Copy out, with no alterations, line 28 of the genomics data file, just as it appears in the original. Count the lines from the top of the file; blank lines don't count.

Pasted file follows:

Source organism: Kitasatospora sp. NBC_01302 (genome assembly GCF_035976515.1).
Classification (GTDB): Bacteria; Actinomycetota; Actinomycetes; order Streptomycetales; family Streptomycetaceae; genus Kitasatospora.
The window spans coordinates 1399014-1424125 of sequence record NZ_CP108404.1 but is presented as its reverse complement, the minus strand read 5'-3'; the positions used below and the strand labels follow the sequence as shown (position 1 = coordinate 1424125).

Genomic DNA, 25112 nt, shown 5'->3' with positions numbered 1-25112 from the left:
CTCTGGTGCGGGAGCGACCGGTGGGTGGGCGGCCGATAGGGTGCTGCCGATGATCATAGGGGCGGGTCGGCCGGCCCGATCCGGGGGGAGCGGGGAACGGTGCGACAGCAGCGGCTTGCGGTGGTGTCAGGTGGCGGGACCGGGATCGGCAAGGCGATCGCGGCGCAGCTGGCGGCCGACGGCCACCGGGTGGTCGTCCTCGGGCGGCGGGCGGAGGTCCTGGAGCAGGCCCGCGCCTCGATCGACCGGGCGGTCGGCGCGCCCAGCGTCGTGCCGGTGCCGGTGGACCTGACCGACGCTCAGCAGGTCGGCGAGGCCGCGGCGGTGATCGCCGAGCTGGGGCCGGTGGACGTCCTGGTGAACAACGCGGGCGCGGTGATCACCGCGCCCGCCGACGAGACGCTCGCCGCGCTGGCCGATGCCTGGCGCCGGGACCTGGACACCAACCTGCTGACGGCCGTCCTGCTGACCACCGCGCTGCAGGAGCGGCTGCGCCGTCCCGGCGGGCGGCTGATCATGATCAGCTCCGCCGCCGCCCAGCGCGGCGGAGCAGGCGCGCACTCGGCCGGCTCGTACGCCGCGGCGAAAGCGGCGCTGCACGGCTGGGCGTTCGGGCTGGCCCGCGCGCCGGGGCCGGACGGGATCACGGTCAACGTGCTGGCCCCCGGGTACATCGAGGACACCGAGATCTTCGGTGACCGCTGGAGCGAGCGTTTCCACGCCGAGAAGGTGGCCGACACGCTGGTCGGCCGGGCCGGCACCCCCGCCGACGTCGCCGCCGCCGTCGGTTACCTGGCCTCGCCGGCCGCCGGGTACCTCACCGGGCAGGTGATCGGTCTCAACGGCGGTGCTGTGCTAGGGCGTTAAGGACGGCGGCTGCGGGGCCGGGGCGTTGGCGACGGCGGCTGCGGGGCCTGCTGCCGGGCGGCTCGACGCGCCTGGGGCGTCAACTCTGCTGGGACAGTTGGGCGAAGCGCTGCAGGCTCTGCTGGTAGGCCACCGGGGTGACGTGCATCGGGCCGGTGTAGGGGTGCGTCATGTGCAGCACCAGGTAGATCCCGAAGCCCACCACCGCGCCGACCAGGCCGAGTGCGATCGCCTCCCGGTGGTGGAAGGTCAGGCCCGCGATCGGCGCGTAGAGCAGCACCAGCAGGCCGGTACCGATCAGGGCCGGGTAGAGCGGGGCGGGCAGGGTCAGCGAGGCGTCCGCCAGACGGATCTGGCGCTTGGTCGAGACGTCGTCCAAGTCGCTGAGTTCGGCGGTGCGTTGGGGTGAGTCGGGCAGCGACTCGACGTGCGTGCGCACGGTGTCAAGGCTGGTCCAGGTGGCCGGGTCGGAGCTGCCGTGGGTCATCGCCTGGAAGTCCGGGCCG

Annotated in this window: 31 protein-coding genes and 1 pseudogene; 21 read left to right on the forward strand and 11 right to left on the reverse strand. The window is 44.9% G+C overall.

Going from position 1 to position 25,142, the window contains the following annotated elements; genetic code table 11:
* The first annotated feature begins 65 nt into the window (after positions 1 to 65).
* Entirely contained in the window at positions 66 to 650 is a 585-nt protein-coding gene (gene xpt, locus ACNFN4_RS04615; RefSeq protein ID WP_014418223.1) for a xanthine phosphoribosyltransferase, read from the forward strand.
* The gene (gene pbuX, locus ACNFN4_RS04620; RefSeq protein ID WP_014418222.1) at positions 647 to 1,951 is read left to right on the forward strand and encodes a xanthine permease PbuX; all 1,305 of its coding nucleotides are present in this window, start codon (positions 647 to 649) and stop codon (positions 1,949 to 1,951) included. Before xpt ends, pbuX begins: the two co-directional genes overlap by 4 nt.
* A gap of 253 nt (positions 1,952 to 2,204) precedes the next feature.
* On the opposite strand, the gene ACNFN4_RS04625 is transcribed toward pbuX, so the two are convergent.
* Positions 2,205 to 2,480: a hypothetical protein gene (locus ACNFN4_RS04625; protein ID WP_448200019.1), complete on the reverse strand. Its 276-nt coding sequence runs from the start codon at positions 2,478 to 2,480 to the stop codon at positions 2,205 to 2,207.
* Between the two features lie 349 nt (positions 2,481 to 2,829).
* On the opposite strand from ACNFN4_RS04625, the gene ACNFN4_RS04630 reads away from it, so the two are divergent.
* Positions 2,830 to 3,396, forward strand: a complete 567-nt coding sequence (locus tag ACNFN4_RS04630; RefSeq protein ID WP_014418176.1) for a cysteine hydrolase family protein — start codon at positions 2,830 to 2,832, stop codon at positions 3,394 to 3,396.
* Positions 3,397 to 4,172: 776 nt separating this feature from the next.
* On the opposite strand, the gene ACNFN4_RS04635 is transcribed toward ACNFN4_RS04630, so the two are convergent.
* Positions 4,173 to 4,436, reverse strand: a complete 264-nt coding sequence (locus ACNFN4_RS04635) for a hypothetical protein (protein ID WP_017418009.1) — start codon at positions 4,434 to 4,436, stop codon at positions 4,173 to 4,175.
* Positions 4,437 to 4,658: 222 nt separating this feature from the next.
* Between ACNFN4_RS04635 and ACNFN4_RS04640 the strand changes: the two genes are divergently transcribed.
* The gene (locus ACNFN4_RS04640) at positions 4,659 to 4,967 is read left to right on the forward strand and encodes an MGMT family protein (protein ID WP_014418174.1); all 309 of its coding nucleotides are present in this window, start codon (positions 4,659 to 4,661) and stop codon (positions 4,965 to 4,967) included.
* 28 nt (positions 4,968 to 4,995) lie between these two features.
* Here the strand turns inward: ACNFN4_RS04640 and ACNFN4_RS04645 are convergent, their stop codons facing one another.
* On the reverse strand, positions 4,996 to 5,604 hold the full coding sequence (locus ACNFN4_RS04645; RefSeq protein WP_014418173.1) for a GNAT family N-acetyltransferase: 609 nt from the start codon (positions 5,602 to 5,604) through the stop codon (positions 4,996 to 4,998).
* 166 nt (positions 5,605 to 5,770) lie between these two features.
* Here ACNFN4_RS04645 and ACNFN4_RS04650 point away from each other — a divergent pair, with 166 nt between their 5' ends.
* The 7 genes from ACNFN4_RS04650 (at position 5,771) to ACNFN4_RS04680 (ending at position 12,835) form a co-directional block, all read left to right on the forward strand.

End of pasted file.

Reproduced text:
* The 7 genes from ACNFN4_RS04650 (at position 5,771) to ACNFN4_RS04680 (ending at position 12,835) form a co-directional block, all read left to right on the forward strand.